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Tuesday, June 8, 1999 Published at 10:56 GMT 11:56 UK


Childhood asthma soars

Researchers are exploring whether diesel engines are to blame

Asthma and wheezing in young children has almost doubled in less than a decade, according to figures from the National Asthma Campaign (NAC).

The BBC's Toby Sealey: Some experts think there may be a link with warmer, centrally heated housing
The UK has among the highest rate of asthma in the world. A 1998 study found that 21% of children under five in Leicester were diagnosed with asthma, compared to 12% in 1990.

The number of children who had suffered wheezing attacks in the last 12 months also increased from 12% in 1990 to 23% in 1998.

Although manageable, the disease causes about 2,000 deaths a year in the UK.

One of the researchers, Professor Mike Silverman, of Leicester University, said: "The findings follow the trend in older children where there has been an increase in allergic disease.

[ image:  ]
"But asthma in very young children is usually unrelated to allergy, so there is something more fundamental going on.

"Smoking is unlikely to be related because the smoking reported by parents involved in the study slightly decreased over the years."

Prof Silverman said the researchers were exploring the possibility that air pollution from ultra-fine particles produced by diesel engines may be responsible.

The NAC's annual audit of the impact of asthma estimates that one in seven children aged between two and 15 - a total of more than 1.5 million children - has asthma symptoms currently requiring treatment.

In addition, at least one in 25 adults has asthma symptoms currently requiring treatment.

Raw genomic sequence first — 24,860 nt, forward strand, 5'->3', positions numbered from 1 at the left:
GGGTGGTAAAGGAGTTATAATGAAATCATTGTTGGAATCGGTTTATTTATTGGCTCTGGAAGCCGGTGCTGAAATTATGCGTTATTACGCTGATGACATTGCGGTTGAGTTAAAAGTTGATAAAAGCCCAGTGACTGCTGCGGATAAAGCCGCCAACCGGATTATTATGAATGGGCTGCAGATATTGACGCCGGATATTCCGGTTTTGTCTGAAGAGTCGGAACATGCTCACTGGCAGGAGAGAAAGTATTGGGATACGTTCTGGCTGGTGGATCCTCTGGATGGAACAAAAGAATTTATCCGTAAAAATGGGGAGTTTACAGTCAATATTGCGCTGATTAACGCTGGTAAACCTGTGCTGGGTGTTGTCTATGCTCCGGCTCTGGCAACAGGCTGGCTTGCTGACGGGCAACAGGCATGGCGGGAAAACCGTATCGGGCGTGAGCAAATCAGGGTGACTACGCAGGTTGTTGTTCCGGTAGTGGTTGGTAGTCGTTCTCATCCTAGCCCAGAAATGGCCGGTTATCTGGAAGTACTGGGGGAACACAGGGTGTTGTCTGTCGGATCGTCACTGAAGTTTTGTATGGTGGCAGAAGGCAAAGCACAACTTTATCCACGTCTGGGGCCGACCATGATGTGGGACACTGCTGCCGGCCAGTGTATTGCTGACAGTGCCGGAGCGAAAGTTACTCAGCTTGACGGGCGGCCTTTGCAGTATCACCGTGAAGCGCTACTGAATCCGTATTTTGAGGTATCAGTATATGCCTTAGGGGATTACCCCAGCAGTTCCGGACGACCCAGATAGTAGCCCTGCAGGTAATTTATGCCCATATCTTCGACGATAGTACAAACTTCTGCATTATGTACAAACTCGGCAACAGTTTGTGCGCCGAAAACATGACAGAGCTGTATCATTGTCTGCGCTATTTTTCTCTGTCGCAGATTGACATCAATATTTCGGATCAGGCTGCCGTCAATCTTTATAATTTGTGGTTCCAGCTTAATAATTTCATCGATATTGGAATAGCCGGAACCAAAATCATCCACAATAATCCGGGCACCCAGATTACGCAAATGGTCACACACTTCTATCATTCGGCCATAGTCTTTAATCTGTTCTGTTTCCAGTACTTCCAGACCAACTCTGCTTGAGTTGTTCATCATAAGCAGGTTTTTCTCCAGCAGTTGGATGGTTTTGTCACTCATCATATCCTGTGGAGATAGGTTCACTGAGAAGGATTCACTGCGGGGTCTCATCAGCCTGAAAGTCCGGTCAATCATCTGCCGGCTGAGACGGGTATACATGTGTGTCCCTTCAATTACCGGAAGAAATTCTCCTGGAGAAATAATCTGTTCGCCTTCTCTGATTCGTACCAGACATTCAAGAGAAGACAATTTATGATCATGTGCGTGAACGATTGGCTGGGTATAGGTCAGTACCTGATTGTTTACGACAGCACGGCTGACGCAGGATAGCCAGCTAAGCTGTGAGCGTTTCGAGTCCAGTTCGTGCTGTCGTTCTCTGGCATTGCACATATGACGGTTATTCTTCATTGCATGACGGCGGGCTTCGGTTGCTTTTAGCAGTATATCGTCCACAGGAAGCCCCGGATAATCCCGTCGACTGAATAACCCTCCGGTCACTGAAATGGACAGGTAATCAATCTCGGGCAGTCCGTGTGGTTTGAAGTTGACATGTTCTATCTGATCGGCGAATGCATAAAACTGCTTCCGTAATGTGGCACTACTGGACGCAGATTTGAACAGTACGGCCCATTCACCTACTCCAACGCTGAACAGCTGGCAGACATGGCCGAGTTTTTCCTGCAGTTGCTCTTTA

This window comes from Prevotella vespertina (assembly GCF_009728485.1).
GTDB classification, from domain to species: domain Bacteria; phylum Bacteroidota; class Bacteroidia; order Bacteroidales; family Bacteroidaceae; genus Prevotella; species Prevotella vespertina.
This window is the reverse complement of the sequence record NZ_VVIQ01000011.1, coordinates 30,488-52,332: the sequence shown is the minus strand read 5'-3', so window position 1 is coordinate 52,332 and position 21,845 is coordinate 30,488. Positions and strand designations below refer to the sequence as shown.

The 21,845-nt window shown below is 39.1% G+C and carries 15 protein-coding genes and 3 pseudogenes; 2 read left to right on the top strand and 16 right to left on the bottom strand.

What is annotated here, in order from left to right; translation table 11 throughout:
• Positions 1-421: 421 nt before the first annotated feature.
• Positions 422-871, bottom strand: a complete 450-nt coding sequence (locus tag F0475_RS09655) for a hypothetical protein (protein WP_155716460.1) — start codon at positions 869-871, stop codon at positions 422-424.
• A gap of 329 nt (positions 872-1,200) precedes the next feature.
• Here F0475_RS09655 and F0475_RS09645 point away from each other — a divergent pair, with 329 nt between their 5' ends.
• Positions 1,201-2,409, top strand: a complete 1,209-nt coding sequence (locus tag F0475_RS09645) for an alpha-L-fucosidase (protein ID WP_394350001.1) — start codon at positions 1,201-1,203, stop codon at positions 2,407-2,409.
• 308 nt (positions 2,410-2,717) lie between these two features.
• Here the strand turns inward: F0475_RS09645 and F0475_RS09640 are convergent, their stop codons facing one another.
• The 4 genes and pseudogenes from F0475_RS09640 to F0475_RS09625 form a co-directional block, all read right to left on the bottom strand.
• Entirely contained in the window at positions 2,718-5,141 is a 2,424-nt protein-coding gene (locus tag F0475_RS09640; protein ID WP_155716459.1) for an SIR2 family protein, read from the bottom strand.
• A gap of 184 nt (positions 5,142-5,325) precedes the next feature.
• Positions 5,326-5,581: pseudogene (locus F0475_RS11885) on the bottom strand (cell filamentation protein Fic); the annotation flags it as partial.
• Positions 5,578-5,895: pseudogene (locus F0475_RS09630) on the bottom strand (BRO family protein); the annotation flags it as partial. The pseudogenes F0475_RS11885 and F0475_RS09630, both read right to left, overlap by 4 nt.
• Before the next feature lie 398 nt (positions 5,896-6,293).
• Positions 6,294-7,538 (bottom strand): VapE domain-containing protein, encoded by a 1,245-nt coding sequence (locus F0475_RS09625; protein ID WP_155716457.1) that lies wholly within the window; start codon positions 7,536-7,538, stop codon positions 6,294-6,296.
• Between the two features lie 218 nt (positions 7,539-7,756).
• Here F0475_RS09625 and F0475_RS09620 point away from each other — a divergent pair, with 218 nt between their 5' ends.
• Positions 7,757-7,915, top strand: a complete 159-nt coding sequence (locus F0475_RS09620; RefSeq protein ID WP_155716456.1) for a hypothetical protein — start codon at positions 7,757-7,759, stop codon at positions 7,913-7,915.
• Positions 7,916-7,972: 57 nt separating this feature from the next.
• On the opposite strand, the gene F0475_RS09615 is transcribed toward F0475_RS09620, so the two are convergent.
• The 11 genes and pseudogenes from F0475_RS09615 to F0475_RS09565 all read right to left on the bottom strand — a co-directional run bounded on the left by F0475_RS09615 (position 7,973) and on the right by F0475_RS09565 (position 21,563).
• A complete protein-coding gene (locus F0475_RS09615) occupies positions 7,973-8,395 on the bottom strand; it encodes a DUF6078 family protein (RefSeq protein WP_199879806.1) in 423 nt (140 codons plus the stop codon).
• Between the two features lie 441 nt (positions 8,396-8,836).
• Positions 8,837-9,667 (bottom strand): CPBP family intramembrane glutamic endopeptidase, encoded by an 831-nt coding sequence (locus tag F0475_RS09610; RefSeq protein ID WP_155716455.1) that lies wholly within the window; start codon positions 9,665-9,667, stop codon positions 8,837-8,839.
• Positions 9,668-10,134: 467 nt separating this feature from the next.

Financial cost

The NAC estimates that the total cost of asthma to the UK is now in excess of £2bn a year.

[ image: Many people can control their condition by using an inhaler]
Many people can control their condition by using an inhaler
Ways to tackle the disease will be discussed at the NAC International Congress, which starts on Tuesday.

NAC chief executive Anne Bradley said: "The vision of the National Asthma Campaign is a world without asthma and from that perspective it is extremely worrying that asthma is increasing in prevalence."

Ms Bradley said tremendous progress in the treatment of asthma had been made over the last 10 years, but efforts had to redoubled.

Sensitive airways

Asthma is a respiratory condition in which the airways to the lungs are almost always red and sensitive.

Asthma attacks are triggered by a violent reaction to viruses, or to other substances to which the body is allergic.

Symptoms include wheezing, coughing, shortness or breath and tightening of the chest.

Scientists are unsure what is responsible for the increase in prevalence of asthma, a complex disease which can effect different people in different ways.

Some people can control their symptoms very effectively using an inhaler, but approximately 200,000 sufferers are registered as disabled.

Antiobiotics may be to blame

It is believed that the comforts of modern living such as double glazing and central heating may be partly responsible.

They create an environment of constant temperature and high humidity which is an ideal breeding ground for the house dust mite, known to be linked to asthma.

Another theory is that people eat too much processed food, and so are not getting enough of the vitamins and minerals needed to help the immune system fight off infection.

The widespread use of antibiotics may also have led to a weakening of the immune response.

Asthma is also linked to smoking in pregnancy. It can also be inherited.

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